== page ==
7.6.1 Biometric Technologies 214 7.6.2 Keystroke-Monitoring Software and Packet-Sniffing Programs 215

7.7 Programs and Techniques Designed to Combat Cybercrime in the United States 216 7.7.1 Entrapment and “Sting” Operations to Catch Internet Pedophiles 216

Scenario 7–3: Entrapment on the Internet 216 7.7.2 Enhanced Government Surveillance Techniques and the Patriot Act 217

7.8 National and International Laws to Combat Cybercrime 218 7.8.1 The Problem of Jurisdiction in Cyberspace 218

Scenario 7–4: A Virtual Casino 218 Scenario 7–5: Prosecuting a Computer Corporation in Multiple Countries 219

7.8.2 Some International Laws and Conventions Affecting Cybercrime 220 Scenario 7–6: The Pirate Bay Web Site 221 7.9 Cybercrime and the Free Press: The WikiLeaks Controversy 221

7.9.1 Are WikiLeaks’ Practices Ethical? 222

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7.9.2 Are WikiLeaks’ Practices Criminal? 222 7.9.3 WikiLeaks and the Free Press 223

7.10 Chapter Summary 225 Review Questions 225 Discussion Questions 226 Essay/Presentation Questions 226 Scenarios for Analysis 226 Endnotes 227 References 228 Further Readings 229

c CHAPTER 8

INTELLECTUAL PROPERTY DISPUTES IN CYBERSPACE 230

8.1 What is Intellectual Property? 230 8.1.1 Intellectual Objects 231 8.1.2 Why Protect Intellectual Objects? 232 8.1.3 Software as Intellectual Property 232 8.1.4 Evaluating an Argument for Why It is Wrong to Copy

Proprietary Software 233 8.2 Copyright Law and Digital Media 235

8.2.1 The Evolution of Copyright Law in the United States 235 8.2.2 The Fair-Use and First-Sale Provisions of Copyright Law 236

Scenario 8–1: Making Classic Books Available Online 237 Scenario 8–2: Decrypting Security on an e-Book Reader 237

8.2.3 Software Piracy as Copyright Infringement 238 8.2.4 Napster and the Ongoing Battles over Sharing Digital Music 239

Scenario 8–3: The Case of MGM v. Grokster 241 8.3 Patents, Trademarks, and Trade Secrets 242

8.3.1 Patent Protections 242 8.3.2 Trademarks 243 8.3.3 Trade Secrets 243

8.4 Jurisdictional Issues Involving Intellectual Property Laws 244 8.5 Philosophical Foundations for Intellectual Property Rights 245

8.5.1 The Labor Theory of Property 245 Scenario 8–4: DEF Corporation vs. XYZ Inc. 246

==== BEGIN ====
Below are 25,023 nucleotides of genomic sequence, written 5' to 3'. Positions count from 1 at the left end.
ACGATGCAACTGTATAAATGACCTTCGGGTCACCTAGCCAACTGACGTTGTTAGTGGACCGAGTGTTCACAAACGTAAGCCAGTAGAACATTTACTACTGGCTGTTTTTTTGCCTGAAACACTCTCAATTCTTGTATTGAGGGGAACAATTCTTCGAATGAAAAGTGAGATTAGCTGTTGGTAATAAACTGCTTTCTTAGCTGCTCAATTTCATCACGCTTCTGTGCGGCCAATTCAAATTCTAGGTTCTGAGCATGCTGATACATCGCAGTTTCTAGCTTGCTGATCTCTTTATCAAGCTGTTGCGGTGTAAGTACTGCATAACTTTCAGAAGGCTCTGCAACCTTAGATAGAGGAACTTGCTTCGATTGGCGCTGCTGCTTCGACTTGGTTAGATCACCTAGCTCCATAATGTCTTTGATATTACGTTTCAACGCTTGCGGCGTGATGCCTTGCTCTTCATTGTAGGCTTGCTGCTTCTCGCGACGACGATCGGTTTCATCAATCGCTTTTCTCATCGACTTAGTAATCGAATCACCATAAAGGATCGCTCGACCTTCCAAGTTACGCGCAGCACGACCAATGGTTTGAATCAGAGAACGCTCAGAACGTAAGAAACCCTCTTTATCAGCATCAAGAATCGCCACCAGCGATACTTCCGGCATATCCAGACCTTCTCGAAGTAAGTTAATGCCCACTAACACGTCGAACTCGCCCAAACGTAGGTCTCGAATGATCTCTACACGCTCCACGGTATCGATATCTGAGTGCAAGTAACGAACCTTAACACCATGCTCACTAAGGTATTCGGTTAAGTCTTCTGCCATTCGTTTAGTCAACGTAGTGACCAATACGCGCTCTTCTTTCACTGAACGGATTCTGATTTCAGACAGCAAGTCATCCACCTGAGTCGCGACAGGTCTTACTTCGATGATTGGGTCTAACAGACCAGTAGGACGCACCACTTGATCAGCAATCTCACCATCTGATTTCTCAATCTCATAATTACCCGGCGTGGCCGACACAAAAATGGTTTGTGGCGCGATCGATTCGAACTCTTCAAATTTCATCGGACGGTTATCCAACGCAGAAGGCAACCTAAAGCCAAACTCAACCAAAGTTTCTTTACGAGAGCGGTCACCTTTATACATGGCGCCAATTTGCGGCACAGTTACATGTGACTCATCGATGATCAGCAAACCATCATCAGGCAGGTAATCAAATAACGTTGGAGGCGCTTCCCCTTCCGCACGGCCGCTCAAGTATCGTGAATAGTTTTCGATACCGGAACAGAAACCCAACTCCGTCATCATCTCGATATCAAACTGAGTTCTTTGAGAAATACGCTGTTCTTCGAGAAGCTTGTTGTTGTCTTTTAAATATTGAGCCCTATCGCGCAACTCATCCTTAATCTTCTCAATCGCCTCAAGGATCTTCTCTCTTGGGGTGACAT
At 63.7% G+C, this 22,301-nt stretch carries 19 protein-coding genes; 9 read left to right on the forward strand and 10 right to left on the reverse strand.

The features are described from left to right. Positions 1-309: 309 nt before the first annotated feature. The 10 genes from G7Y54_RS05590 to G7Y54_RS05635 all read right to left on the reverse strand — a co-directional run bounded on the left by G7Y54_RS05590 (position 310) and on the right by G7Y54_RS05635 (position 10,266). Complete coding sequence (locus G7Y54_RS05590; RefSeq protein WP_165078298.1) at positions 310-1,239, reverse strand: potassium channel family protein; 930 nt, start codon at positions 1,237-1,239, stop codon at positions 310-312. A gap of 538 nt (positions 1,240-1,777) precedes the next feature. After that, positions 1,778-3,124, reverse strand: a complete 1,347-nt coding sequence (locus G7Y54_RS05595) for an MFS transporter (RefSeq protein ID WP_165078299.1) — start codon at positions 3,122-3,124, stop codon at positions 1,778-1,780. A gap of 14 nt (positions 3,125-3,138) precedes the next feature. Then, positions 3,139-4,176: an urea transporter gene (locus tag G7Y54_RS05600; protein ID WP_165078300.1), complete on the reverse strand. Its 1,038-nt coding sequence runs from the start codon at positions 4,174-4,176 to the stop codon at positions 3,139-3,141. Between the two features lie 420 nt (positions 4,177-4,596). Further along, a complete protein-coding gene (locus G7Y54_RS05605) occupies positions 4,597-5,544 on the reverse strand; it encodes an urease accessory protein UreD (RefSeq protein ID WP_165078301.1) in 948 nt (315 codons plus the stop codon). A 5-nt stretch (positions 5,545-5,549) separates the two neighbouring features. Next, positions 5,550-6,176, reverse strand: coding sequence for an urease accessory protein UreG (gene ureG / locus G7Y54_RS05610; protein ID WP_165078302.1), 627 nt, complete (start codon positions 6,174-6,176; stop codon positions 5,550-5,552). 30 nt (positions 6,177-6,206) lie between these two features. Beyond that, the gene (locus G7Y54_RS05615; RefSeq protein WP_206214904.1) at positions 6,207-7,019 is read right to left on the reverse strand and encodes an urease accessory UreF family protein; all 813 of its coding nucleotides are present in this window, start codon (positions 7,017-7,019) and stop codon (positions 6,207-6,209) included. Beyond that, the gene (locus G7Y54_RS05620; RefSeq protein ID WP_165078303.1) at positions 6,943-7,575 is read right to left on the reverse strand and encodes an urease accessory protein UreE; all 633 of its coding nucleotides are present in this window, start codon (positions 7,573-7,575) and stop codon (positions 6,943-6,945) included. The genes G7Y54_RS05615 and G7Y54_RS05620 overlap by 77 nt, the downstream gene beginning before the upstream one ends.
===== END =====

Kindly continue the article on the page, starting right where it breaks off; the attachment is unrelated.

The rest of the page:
8.5.2 The Utilitarian Theory of Property 247 Scenario 8–5: Sam’s e-Book Reader Add-on Device 247

8.5.3 The Personality Theory of Property 248 Scenario 8–6: Angela’s Bþþ Programming Tool 249 8.6 The Free Software and the Open Source Movements 250

8.6.1 GNU and the Free Software Foundation 250 8.6.2 The “Open Source Software” Movement: OSS vs. FSF 251

8.7 The “Common-Good” Approach: An Alternative Framework for Analyzing the Intellectual Property Debate 252 8.7.1 Information Wants to be Shared vs. Information Wants to be Free 254 8.7.2 Preserving the Information Commons 256 8.7.3 The Fate of the Information Commons: Could the Public Domain of

Ideas Eventually Disappear? 257 8.7.4 The Creative Commons 259

8.8 PIPA, SOPA, and RWA Legislation: Current Battlegrounds in the Intellectual Property War 260

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8.8.1 The PIPA and SOPA Battles 261 8.8.2 RWA and Public Access to Health-Related Information 261

Scenario 8–7: Elsevier Press and “The Cost of Knowledge” Boycott 262 8.8.3 Intellectual Property Battles in the Near Future 263

8.9 Chapter Summary 264 Review Questions 264 Discussion Questions 265 Essay/Presentation Questions 265 Scenarios for Analysis 265 Endnotes 266 References 267 Further Readings 268

c CHAPTER 9

REGULATING COMMERCE AND SPEECH IN CYBERSPACE 269

9.1 Background Issues and Some Preliminary Distinctions 270 9.1.1 The Ontology of Cyberspace: Is the Internet a Medium or a Place? 270 9.1.2 Two Categories of Cyberspace Regulation 271

9.2 Four Modes of Regulation: The Lessig Model 273 9.3 Digital Rights Management and the Privatization of Information Policy 274

9.3.1 DRM Technology: Implications for Public Debate on Copyright Issues 274 Scenario 9–1: The Sony Rootkit Controversy 275